Diana Taurasi: Michael Jordan ‘was the guy that everyone wanted to be like’

After ESPN aired the final two episodes of “The Last Dance” Michael Jordan-Chicago Bulls 1990s documentary, The Worldwide Leader brought one GOAT to reflect on another GOAT.

Diana Taurasi, the three-time WNBA champion with the Phoenix Mercury, spoke with ESPN’s Scott Van Pelt after the doc’s final episodes and reflected on how she grew up watching Jordan.

I’m just so happy I got to see him play and I got to appreciate him just for a basketball player.

–Diana Taurasi (ESPN)

He was the guy that everyone wanted to be like … It didn’t matter what team you went for, you were a Jordan fan.

–Diana Taurasi (ESPN)

All greats in any sport not only are great talentwise. They have the intangibles that make them all-time greats. Jordan had that. Taurasi still has that. She talked about how one of the attributes that made her appreciate Jordan even more was that he was consumed by wanting to win even when he was away from the court.

People just think it’s when you walk into the gym and then you leave. He’s the type of person that carried it with him everywhere. I mean, everywhere he went, you felt that competitive spirit. When he’s on the plane … and those things, to me, resonate. When I’m in a season, I give everything I have. It consumes my whole life.

–Diana Taurasi (ESPN)

There’s going to be another Jordan, there’s going to be another me, but you’ve got to give up your life … he gave up his life to be the best basketball player in the world.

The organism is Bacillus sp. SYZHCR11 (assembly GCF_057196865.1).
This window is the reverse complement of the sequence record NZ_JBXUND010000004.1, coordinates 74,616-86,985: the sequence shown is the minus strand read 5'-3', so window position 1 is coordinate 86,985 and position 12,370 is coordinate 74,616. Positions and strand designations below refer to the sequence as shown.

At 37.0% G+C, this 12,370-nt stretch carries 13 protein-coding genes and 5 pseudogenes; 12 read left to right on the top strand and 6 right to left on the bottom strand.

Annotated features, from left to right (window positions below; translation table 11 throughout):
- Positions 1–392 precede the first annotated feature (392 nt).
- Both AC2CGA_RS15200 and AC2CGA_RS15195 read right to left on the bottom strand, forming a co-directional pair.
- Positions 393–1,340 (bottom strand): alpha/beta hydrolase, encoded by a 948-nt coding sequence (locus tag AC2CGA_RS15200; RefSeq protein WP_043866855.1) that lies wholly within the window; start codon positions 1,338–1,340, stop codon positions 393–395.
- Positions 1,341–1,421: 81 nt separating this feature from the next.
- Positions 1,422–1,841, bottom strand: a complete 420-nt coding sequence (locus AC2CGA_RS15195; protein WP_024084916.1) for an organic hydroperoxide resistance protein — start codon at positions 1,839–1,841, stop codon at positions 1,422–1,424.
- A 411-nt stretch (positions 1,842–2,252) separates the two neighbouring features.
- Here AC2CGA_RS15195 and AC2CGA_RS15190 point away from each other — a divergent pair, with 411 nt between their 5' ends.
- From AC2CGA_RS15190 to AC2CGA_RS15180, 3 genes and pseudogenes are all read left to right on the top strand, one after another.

–Diana Taurasi (ESPN)

Van Pelt immediately asked Taurasi if it was worth it for her to “give up her life” to be one of basketball’s all time greats. She responded with a resounding yes.

There’s a lot of things I didn’t get to do, like my senior prom. Oh well.

–Diana Taurasi (ESPN)

Taurasi reflected on an experience she had while at Jordan’s summer camp in California when she was in high school. After everyone played a round of HORSE, Taurasi said she attempted a free throw which would have won her a pair of free Jordans. She bricked the try at the stripe but still assumed she would cop the free kicks.

Taurasi did not get the kicks. Then…

I came back a year later as a counselor when I was at UConn and the first thing he tells me…he goes, ‘Hey, Dee, how are those free throws going?’ And I’m just like, this guy won’t let it go. He won’t let it go. I mean, I’m 18 years old. And he’s getting on me. I loved it.

–Diana Taurasi (ESPN)

She did say that if she was in a similar situation as Jordan was that she would be just as hard as he feels he was on her all out of “tough love.”

When you go through these long seasons and … you’re with each other all the time, the people you hate the most sometimes are your teammates. Those are the people you want to punch in the face mostly. And then you get to take it out on the opponent.

–Diana Taurasi (ESPN)

Taurasi believed that the message that came from the documentary is a message that she has already lived up to her entire career and her entire life – that hard work is what sets apart good from great.

Even when he played baseball, he was probably the worst dude out there and he was in the batting cage six or seven hours a day. You know, if you really want to do something, you have to put everything into it.

–Diana Taurasi (ESPN)

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